A dose of antibiotics will be given during the operation to reduce the risk of infection (prophylactic antibiotics). Other doses of antibiotics may be given before discharge.

What to expect after surgery?

When you wake up after surgery, you will have a cannula (small plastic tube in a vein) in your hand or arm. You may have a catheter (draining tube) in your bladder and a gauze pack (like a large tampon) in your vagina. This is more likely if you have had vaginal surgery to correct the prolapse along with laparoscopic sacrocolpopexy. If you have a catheter and/or a vaginal tampon, the tampon is usually removed the day after surgery. There will be dissolving stitches and a dressing on the small incisions in the abdomen.

There may be some discomfort, but not severe. Nurses will give you pain medication. Some women may experience bloating and shoulder pain due to gas under the respiratory muscle (diaphragm). This feeling disappears as the gas is absorbed by the body. You will be discharged 24-48 hours after the surgery.

Discharged

If you have had vaginal surgery with laparoscopic sacrocolpopexy, you will have some vaginal discharge that can last up to 6 weeks and vary in color and amount. Hygienic towels should be used instead of tampons for discharge. If the discharge turns into bleeding or has a heavy and offensive odor, you should consult your doctor.

The recovery time is usually 3 to 4 weeks. In the beginning, you should avoid strenuous and heavy work and gradually return to your normal life. Swimming is a good exercise after recovery.

Women have a risk of developing constipation after gynecological surgeries. Make sure you drink plenty of fluids and eat a balanced diet, including fruits and vegetables. You may need to be given laxative drugs after constipation.

In the beginning, sexual intercourse can be a little uncomfortable and should be avoided during the recovery period as it can disrupt the healing process. It will be useful to use vaginal lubricant products at first. Post-operative patients often find that sexual intercourse is more enjoyable than before they had prolapse surgery. Most patients can return to work after 4 to 6 weeks, depending on the type of work.

You should avoid driving for 2-4 weeks. When you do not feel pain after emergency braking, you can start driving. Practice stopping and reversing in the car before you start driving.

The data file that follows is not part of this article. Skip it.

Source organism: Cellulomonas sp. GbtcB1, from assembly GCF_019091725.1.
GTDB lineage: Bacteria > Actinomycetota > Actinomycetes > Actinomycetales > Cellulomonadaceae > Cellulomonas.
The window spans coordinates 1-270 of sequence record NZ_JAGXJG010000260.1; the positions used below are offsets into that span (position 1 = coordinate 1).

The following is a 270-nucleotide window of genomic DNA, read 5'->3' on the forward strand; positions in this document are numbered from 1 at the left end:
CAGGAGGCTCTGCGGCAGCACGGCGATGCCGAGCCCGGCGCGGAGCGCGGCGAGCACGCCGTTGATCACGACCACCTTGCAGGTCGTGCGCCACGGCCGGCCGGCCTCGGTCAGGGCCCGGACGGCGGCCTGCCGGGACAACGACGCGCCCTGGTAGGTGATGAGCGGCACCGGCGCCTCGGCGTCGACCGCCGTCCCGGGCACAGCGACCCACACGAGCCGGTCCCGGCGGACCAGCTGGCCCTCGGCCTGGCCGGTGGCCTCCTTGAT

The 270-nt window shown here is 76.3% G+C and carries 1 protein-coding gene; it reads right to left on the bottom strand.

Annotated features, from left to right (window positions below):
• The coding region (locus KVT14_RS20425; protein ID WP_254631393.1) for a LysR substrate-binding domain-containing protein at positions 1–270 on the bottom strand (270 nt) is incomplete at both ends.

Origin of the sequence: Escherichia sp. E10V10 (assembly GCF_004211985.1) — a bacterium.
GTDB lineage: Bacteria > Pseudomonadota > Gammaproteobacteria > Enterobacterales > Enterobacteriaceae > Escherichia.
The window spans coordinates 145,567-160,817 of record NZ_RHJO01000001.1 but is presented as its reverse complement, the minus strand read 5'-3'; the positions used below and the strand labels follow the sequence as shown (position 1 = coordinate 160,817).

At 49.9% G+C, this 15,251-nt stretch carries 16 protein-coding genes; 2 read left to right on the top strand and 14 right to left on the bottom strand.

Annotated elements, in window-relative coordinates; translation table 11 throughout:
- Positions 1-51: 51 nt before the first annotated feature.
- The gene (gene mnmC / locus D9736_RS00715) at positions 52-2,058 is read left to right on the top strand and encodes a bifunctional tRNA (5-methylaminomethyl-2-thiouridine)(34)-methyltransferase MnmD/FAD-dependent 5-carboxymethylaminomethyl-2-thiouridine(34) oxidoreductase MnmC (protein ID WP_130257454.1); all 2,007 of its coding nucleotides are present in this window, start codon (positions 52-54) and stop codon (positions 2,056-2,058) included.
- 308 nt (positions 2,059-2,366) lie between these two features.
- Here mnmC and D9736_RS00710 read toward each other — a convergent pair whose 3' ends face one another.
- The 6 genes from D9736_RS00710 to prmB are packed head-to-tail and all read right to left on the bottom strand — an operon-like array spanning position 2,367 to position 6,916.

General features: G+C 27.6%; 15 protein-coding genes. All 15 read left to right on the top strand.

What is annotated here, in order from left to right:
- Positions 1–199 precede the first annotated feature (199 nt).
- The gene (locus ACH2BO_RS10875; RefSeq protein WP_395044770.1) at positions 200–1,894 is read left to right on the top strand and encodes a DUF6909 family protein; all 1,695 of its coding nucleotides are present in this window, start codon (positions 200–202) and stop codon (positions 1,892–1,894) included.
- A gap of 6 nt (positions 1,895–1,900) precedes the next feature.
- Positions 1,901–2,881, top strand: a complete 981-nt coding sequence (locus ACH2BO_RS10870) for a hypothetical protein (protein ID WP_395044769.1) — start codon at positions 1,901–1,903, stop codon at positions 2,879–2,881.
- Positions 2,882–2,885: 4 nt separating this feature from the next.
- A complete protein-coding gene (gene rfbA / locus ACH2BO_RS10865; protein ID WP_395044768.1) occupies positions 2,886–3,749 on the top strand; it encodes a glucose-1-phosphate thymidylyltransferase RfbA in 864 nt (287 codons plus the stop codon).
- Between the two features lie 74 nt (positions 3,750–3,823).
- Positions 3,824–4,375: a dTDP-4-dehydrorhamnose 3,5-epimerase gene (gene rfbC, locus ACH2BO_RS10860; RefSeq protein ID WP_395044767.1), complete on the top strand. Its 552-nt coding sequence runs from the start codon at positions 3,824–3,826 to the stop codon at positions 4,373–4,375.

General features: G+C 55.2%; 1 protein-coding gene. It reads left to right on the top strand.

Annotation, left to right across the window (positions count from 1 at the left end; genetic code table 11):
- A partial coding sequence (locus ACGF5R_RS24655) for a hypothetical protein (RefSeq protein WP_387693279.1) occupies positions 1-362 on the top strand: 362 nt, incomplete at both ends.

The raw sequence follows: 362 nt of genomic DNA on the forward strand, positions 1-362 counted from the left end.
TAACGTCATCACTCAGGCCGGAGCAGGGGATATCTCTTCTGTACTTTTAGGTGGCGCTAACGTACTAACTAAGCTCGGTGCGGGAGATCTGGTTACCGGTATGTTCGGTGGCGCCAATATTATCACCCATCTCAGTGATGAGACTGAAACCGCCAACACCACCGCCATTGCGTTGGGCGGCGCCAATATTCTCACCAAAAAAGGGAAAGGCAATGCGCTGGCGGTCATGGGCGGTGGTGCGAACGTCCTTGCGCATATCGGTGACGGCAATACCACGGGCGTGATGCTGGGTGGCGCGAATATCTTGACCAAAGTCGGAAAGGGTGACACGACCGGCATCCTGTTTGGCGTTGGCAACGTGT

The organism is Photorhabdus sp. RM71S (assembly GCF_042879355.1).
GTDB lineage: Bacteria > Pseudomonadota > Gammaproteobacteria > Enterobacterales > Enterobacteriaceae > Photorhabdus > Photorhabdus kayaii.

Pelvic floor muscles; It provides important support for your vaginal walls, bladder and bowels. It is important for controlling bowel and bladder function.

Either lie on your back with your knees bent or sit in a sturdy chair with your knees slightly apart in good posture.

Squeeze the ring of muscle around the anus as if inhibiting bowel movement, and then Squeeze the muscles around your anterior passages, lift them up, HOLD, and then slowly release. Don't forget to relax your hip and thigh muscles. Breathe normally throughout the exercise.

Exercise schedule

Aim to exercise as described 3 times a day.

  • Slow hold: Gradually increase your pelvic floor muscles until you can hold them for a maximum of 10 seconds and aim for 10 repetitions.
  • Quick tighten: Now quickly tighten your pelvic floor muscles and then relax the muscles completely. Your goal should be 10 quick spins.
  • Do both of these exercises while sitting, and then start standing. Your goal is for these exercises to become a lifelong habit to maintain support for your bladder.

Consult your doctor in case of any of these conditions after surgery

  • Severe pain
  • Fever
  • Excessive bleeding
  • Bad smelling discharge
  • If one of your legs is painful, hot, red or swollen, this may be a symptom of deep vein thrombosis (blood clot).
  • An unexplained shortness of breath, chest pain and/or coughing up blood may indicate a pulmonary embolism (blood clot in the lung).
  • Dissatisfaction with the results of the surgery

Approximately 6-8 weeks after the surgery, you will be given an appointment for control. If you or your doctor think it is necessary in any situation that you see differently or that bothers you, you can apply to the polyclinic before the appointment date.